Three young men—two brothers and their cousin—meet on a dense summer night to feel the “high” of a dozen “Hasiklidika” songs; Rebetiko songs from the beginning of the 20th century which celebrate the effects of Hashish. But beyond the pleasures of drugs, it is here a question of love, of joy and sadness, a search for freedom and political commitment… Little by little, yesterday’s counterculture, made out of poverty and violence, and built on the pains of exile, reverberates the one of today. —Elise Florenty & Marcel Türkowsky
On a warm summer’s night in Greece, in a dimly lit room, Don’t Rush joins a pirate radio show whose host has dedicated a programme to old Rebetiko songs. Two others join him in listening; they sing, sleep and smoke. The atmosphere is casual and heartfelt—an invitation to shed the distractions of the world, to slow down and sit with the music.
The radio host—who may or may not have listeners on the other side of the airwaves—plays his favourite records. He sings along with the lyrics and talks of his life against the backdrop of the music’s context and history: created by immigrants, shaped by marginalisation and the desire for freedom. The result is a film that captures the experience of simply getting lost in music and the capacity of music to resonate across time and place.
Lyrics about hashish, love, loss and belonging imbue this hazy room, connecting a past time to the present. Words here are both heavy and tender. The host translates the meaning and context of the lyrics, where “berries” speak of bullets and “clothes” of prisoners, as well as their echoes of contemporary Greek life. For him, the music is also a political engagement, a call to responsibility for the hostility and violence of Europe’s land and sea borders.
In the 1920s, Rebetiko emerged in the settlements, on the edge of Athens, Piraeus and other Greek cities, where refugees from Asia Minor resettled and lived alongside poor, working class Greeks, sharing their culture, musical ideas and instruments. Looked down on by the upper and middle classes in Greece at the time, who favoured a classical European style of music, Rebetiko was defined by migration and a countercultural exchange of culture and ideas.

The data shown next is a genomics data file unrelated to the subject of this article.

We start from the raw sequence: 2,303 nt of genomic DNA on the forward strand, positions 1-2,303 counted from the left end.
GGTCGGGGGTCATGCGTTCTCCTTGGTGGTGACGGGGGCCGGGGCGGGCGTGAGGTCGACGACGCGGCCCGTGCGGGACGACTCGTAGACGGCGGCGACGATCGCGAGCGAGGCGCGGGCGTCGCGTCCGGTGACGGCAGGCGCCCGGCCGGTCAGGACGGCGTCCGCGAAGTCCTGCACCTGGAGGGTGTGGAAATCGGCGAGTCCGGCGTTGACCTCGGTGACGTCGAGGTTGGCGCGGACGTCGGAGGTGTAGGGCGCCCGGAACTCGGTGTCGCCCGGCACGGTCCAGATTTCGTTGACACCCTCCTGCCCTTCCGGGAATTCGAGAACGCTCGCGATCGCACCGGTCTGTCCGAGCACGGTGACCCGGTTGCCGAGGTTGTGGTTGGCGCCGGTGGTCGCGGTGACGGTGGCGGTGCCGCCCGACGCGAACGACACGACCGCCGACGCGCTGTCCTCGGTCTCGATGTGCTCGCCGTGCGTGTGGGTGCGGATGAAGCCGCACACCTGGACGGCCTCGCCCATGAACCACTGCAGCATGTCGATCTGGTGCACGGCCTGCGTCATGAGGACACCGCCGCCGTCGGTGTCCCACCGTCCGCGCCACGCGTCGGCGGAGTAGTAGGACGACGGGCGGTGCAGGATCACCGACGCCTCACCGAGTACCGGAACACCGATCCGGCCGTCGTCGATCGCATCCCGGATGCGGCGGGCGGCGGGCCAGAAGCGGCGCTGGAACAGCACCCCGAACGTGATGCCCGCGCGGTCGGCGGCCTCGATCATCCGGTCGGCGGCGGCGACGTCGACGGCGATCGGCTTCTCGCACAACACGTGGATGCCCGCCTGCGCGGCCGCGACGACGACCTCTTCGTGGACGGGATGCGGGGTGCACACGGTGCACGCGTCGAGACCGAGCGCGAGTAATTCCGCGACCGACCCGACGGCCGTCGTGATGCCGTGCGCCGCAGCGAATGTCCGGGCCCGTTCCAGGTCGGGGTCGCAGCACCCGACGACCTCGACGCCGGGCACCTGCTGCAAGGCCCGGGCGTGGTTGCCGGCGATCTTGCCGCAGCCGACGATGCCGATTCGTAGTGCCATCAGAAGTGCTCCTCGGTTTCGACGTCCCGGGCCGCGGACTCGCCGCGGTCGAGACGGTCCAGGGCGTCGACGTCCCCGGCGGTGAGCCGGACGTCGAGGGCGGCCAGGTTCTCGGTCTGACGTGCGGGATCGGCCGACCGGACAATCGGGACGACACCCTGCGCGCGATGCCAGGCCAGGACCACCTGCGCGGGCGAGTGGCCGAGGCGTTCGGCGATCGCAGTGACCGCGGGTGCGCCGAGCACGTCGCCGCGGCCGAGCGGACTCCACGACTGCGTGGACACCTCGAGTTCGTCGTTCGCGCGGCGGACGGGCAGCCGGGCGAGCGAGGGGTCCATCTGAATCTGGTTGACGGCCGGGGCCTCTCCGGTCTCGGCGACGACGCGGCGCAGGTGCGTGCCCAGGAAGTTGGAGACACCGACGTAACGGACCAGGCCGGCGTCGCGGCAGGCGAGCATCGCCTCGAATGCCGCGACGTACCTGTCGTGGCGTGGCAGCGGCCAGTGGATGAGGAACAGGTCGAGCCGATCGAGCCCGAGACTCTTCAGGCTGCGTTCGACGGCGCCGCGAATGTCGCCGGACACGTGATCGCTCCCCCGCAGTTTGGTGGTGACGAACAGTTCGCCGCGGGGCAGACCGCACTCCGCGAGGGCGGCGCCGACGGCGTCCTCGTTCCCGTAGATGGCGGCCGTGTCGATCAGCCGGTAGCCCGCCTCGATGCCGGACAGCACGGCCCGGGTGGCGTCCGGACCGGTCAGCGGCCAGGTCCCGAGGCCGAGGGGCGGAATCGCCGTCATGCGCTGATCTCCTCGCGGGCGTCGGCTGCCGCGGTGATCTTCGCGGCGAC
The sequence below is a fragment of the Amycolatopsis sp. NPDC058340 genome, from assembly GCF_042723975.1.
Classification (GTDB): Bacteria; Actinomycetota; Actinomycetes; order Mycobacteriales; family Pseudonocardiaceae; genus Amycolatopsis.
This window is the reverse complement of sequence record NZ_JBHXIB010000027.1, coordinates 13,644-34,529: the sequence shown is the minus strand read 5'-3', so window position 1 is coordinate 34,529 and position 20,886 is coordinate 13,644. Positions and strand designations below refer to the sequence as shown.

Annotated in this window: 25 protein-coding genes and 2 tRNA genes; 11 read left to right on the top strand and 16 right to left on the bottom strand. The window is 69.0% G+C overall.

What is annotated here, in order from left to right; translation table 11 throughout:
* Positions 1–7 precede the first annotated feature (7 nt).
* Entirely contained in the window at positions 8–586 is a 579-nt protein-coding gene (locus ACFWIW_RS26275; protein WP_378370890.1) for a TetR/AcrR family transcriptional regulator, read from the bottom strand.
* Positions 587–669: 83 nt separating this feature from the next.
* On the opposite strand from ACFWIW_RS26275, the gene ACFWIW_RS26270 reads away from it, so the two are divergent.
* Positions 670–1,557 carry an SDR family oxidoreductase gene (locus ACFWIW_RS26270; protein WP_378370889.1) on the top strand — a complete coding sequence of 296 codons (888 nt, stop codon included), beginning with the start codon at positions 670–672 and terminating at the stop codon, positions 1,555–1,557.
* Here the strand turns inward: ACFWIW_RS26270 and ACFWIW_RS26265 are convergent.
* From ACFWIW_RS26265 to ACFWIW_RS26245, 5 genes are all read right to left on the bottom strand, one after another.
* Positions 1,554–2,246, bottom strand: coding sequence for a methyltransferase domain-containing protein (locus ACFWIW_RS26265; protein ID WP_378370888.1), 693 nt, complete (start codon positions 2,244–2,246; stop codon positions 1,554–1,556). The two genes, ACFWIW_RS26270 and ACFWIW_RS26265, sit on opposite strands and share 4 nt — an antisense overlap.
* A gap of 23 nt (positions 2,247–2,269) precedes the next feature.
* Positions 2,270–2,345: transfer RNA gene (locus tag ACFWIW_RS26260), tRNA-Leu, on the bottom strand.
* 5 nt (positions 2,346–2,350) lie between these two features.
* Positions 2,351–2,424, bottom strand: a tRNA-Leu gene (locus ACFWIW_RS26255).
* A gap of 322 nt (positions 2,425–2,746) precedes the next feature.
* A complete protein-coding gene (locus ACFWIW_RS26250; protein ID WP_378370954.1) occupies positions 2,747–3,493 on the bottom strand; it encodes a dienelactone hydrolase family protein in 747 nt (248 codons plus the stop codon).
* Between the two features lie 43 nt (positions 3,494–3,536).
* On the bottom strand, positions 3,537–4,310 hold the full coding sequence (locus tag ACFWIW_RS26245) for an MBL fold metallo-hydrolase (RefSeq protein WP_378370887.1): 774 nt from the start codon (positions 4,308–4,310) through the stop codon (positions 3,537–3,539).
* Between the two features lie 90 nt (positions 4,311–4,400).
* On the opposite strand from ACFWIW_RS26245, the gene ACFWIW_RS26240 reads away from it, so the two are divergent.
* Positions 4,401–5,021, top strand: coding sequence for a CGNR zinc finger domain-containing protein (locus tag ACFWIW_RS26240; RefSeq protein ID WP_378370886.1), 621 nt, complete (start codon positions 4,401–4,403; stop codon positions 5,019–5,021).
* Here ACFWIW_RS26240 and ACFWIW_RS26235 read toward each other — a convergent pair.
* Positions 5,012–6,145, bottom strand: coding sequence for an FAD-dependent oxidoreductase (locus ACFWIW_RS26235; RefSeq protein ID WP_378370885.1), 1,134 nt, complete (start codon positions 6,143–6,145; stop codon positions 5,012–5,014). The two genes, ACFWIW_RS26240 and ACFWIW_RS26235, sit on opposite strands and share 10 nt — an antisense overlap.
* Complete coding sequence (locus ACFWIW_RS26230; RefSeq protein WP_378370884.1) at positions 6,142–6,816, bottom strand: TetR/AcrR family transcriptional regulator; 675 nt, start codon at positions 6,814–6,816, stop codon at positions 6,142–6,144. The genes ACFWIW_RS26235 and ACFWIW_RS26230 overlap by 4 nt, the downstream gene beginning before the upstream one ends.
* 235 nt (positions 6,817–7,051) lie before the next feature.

The three listeners are filmed in fragments—through mirrors and shadows—alongside the domestic details of the room. The image is sometimes obscured, non-linear perhaps, but connected through the music: the radio programme is heard in real time. Another time is brought into the current moment, not as nostalgia, but as a way of locating and listening to the present. —Christina Demetriou
Supported by the Goethe-Institut London
Elise Florenty & Marcel Türkowsky (1978, Bordeaux & Berlin) are an artist/film director duo based in Berlin and Paris. They’ve directed together several short and mid-length films exploring specific social-political situations through the prism of altered states of consciousness, delirium and ecstasy. Combining their interests in cinema and sonic anthropology, their films investigate the multiplicity of the self through a spiral of metamorphoses that interrogate our power relation—always shifting—to the ‘Other’ (‘the enemy, the plant, the animal, the spirit, the dead’). Their work has been presented at numerous international film festivals and art institutions including International Film Festival Rotterdam, FID Marseille, DocLisboa, CCCB Barcelona and Centre Pompidou (Paris). They have received the European Media Art Festival award for their film works The Sun Experiment (Ether Echoes) (2014) and Conversation with a Cactus (2017). Bom Dia Books recently published their first monograph entitled One Head Too Many.
Don’t Rush (2020), Back to 2069 (2019), Conversation with a Cactus (2017), Shadow-Machine (2016), The Sun Experiment (Ether Echoes) (2013–14), Delirium Ambulare (2012), A Short Organon for the Hero (2012), Holy Time in Eternity, Holy Eternity in Time (2011)